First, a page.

Tag Archives: land

Land is not just money: appeal tax valuations today

Appeal today if you think there’s more to land (or business) and woods and fields and streams than money, unlike the Tax Assessors, whose revaluation would drive development into agricultural areas of the county where it doesn’t belong, while avoiding populated areas such as the south side of Valdosta. We can expect pipeline companies and utilities from other states to think nothing of pillaging our lands for their profit. We shouldn’t expect that of our neighbors whom we elected Tax Asssessors. If you have affection for your land, your county, your neighborhood, today’s the deadline to appeal your valuation. And there will be an election later.

As Wendell Berry said,

Whatever has happened in what economists call “the economy,” it is generally true that the land economy has been discounted or ignored.

Are the Tax Assessors boomers? Are you a sticker? Wendell Berry explains: Continue reading

Brad Lofton leaving Myrtle Beach, SC

Looks like Horry County, SC stuck to its initial three-year offer, both for Lofton, and for millage to fund his development authority there. There are things the newly-renamed Valdosta-Lowndes Development Authority could do to let sunshine turn Lofton’s local land legacy green.

Jason M. Rodriguez and Amanda Kelley wrote for Myrtle Beach Online yesterday, Brad Lofton leaving Myrtle Beach Regional Economic Development Corporation,

Membership to the EDC increased earlier this year, but revenue from the membership decreased by nearly $60,000, impacting the organization’s marketing services and more.

Loton has had many projects succeed, and met some challenges during his time in Horry County.

Earlier this month Continue reading

A billion people on solar: India

Figure 6: Solar Sheep (Concentrix Solar PV concentrator plant) Two professors in India have done the math and found that there’s plenty of available land in India (much of it on rooftops) to power its billion people on solar energy alone. And solar uses less water than nuclear or coal, also as we already knew for the U.S.

Today in The Hindu, India can meet energy needs sans N-power: Study,

According to their study, 4.1 per cent of the total uncultivable and Figure 3: 1GWh Land area per energy source waste land area in India is enough to meet the projected annual demand of 3,400 terawatt-hour (TWh) by 2070 by solar energy alone (1 terawatt-hour per year equals 114 megawatts). The land area required will be further reduced to 3.1 per cent “if we bring the other potential renewable energy sources of India into picture”, they claim. They conclude that land availability is not a limiting constraint for the solar source as believed. According to their study, 4.1 per cent of the total uncultivable and waste land area in India is enough to meet the projected annual demand of 3,400 terawatt-hour (TWh) by 2070 by solar energy alone (1 terawatt-hour per year equals 114 megawatts). The land area required will be further reduced to 3.1 per cent “if we bring the other potential renewable energy sources of India into picture”, they claim. They conclude that land availability is not a limiting constraint for the solar source as believed.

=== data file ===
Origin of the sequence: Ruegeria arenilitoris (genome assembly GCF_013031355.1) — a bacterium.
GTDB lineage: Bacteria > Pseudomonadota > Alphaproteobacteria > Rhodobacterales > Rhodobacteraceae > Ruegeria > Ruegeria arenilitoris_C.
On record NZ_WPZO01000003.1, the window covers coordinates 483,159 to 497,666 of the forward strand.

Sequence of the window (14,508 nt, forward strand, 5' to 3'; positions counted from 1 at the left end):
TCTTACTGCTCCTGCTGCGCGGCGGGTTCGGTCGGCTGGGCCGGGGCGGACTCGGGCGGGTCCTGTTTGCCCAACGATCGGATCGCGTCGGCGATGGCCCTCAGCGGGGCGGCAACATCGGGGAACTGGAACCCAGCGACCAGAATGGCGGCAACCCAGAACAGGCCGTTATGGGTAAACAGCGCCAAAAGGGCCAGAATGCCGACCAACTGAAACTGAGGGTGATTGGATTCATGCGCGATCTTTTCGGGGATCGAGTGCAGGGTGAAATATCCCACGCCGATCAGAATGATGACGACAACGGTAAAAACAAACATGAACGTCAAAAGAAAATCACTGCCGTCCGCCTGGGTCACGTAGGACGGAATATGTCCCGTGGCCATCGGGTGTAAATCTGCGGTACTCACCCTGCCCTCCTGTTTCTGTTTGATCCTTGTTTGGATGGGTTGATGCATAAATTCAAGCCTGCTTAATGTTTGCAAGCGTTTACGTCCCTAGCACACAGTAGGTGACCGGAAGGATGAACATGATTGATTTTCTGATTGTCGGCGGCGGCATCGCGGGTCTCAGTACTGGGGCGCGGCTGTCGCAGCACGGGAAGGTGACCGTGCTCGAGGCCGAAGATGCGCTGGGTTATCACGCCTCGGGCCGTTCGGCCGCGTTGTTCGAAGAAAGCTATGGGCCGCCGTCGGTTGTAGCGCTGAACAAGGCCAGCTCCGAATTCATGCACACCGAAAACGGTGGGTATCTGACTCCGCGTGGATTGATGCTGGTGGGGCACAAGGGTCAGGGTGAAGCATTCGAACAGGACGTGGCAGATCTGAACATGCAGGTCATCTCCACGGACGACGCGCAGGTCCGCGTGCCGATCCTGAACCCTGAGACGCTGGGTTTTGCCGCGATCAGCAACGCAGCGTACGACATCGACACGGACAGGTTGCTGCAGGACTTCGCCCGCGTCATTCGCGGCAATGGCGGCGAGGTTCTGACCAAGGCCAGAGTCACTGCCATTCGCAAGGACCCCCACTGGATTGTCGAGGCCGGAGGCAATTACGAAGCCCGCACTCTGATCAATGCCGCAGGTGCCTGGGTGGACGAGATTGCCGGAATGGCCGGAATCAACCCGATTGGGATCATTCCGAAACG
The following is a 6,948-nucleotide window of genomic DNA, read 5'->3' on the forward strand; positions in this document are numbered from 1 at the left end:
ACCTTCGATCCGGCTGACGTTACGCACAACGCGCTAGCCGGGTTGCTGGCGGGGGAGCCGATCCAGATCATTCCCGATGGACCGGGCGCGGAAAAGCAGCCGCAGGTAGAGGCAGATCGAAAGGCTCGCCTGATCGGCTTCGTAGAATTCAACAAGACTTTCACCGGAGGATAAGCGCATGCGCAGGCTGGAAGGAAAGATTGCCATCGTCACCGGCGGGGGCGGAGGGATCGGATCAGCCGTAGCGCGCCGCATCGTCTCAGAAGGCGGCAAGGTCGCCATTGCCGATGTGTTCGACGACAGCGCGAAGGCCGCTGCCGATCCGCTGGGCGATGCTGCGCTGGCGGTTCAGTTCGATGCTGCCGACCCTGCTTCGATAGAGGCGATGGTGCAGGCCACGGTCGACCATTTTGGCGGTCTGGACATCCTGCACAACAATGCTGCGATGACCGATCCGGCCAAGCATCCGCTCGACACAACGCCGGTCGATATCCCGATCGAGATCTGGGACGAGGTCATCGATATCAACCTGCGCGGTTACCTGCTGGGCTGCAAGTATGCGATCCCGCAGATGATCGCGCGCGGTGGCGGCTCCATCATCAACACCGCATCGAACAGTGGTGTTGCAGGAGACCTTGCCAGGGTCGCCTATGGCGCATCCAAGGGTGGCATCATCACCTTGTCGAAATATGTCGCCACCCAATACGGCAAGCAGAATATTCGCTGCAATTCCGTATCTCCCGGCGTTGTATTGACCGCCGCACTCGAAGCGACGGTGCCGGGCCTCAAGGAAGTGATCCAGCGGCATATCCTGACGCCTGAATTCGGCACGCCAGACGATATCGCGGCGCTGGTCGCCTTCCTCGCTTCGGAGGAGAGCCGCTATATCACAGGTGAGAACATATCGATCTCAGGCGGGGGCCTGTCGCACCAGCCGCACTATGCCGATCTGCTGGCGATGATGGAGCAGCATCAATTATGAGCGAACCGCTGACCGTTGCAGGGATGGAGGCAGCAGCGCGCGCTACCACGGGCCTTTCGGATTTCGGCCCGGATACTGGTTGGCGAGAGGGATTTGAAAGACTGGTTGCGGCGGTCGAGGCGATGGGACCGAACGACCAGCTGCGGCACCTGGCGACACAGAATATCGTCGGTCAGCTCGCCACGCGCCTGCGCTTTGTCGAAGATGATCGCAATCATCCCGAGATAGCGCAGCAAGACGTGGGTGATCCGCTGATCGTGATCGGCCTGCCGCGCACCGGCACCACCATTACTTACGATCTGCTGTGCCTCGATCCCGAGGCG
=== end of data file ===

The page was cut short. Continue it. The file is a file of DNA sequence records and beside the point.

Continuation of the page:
The graph above shows land occupation needed to generate 1 gigawatt hour (1GWh) for each of coal, nuclear, hydroelectric, and solar. It is Figure 3 from the actual study, Is land really a constraint for the utilitzation of solar energy in India? by H. Mitavachan and J. Srinivasan, Current Science, Vol. 103, No. 2, pp. 163-168, 25 July 2012. More from the Hindu article, with graphs from the journal article:

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Where could we put utility solar in south Georgia?

Where could we find 380 acres for a 30 Megawatt solar plant in south Georgia? Here’s a clue from Texas.

Citizen Carol wrote for Texas Vox 6 January 2012, Austin Energy drought proofs its energy with new Webberville Solar Project

A number of years ago, the City of Austin purchased this land planning to install a new coal-fired power plant. When those plans fell through, a landfill was proposed for the site that now boasts 280 acres of solar panels with a view of downtown Austin along its horizon.
How about on the proposed coal plant site in Ben Hill County?